Both the RSPCA and now Cats Protection have strongly denounced claw caps. I read today, in a local online newspaper (getsurrey.co.uk), that Cats Protection have even suggested that a cat owner using claw caps may expose themselves to a criminal prosecution under the Animal Welfare Act 2006 by committing the offence of causing unnecessary suffering.
This is quite a strong statement. I would suggest that it would be highly unlikely for a criminal prosecution to be commenced against a cat owner using claw caps, but just to make that point, to discuss that possibility, is an indication of how different the attitudes are in America and the UK with respect to a cat’s claws and the ‘damage’ that they cause.
This is clear because in America a significant percentage of cats are declawed. We are talking about millions of cats. It is a mainstream surgical operation at veterinary clinics. It is obviously far more extreme than placing claw caps on a cat. It is 10 amputations of the last digit of each toe (forelegs). And it is unnecessary. It is a clear-cut case of causing unnecessary suffering under the UK’s Animal Welfare Act 2006. If anybody did that in the UK they’d end up in jail.
The acceptance of declawing in the USA and the rejection of claw caps by both Cats Protection in the RSPCA (very well-known and influencial organisations in UK cat rescue) indicates the massive divide in attitude between cat owners and organisations in the UK and the USA on this topic.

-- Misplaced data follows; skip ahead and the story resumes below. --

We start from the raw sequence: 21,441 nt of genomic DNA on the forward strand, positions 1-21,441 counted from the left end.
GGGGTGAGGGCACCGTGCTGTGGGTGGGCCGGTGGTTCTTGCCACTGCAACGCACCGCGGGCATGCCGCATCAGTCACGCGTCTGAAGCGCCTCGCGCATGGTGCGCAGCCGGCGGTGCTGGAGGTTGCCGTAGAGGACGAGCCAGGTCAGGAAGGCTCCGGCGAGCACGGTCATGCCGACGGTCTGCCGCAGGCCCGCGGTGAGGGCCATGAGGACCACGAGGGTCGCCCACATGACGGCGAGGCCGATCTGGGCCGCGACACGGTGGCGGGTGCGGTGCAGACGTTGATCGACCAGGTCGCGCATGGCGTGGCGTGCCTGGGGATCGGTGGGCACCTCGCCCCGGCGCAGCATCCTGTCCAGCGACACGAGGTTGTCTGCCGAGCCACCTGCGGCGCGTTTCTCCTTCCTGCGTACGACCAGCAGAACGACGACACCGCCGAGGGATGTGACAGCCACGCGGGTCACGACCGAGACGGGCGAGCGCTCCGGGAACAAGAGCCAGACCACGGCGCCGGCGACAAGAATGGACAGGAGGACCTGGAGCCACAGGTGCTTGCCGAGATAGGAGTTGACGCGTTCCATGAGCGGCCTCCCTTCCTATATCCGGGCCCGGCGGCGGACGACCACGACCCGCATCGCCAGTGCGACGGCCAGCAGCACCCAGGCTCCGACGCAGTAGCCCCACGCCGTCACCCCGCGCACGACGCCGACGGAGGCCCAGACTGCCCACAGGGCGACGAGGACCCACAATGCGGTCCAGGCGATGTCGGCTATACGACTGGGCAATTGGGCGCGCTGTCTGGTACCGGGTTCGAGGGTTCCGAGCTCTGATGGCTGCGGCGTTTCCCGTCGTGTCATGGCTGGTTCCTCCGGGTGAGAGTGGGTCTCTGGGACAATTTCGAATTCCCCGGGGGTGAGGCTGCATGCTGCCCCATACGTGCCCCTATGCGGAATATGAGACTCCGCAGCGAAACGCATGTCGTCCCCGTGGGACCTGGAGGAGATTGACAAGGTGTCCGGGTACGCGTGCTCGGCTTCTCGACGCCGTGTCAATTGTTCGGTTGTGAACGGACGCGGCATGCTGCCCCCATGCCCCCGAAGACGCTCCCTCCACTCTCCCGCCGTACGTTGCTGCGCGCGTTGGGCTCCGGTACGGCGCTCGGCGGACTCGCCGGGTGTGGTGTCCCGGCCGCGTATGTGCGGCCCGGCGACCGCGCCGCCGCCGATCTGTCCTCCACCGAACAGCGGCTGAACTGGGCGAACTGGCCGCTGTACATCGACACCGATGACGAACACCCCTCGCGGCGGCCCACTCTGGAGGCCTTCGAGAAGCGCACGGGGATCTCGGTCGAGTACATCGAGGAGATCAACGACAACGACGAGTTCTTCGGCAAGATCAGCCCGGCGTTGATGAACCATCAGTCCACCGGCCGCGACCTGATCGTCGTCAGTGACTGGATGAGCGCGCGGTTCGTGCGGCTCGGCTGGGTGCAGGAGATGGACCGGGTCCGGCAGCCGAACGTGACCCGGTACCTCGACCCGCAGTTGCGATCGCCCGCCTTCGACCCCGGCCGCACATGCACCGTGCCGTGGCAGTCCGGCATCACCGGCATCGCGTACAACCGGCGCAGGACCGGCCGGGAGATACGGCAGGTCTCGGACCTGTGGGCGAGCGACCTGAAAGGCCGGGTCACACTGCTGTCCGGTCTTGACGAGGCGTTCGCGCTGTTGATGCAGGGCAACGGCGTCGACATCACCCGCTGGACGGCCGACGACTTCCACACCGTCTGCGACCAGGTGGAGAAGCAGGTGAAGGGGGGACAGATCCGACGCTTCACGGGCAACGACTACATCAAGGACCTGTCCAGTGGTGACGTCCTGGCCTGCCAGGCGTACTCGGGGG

Pawtector UK, a distributor of the product in the UK, said:
“..Soft claws were originally developed by a vet and designed to stop destructive scratching without harming your cat. The vinyl nail caps are designed to not interfere with the normal extension and retraction of the cat’s claws, so does not impact the cat’s natural behaviour.”
They also say that the glue used is non-toxic and that claw caps should only be used on indoor cats. The idea that they can cause suffering is because they prevent natural behaviour which may impact on the cat psychologically. The truth is we don’t really know the impact of this product on domestic cats. And that unknown risk should not be taken if, in truth, claw caps are nearly always unnecessary. That is the counter argument. Why are two countries with similar values poles apart on how to deal with cats’ claws?
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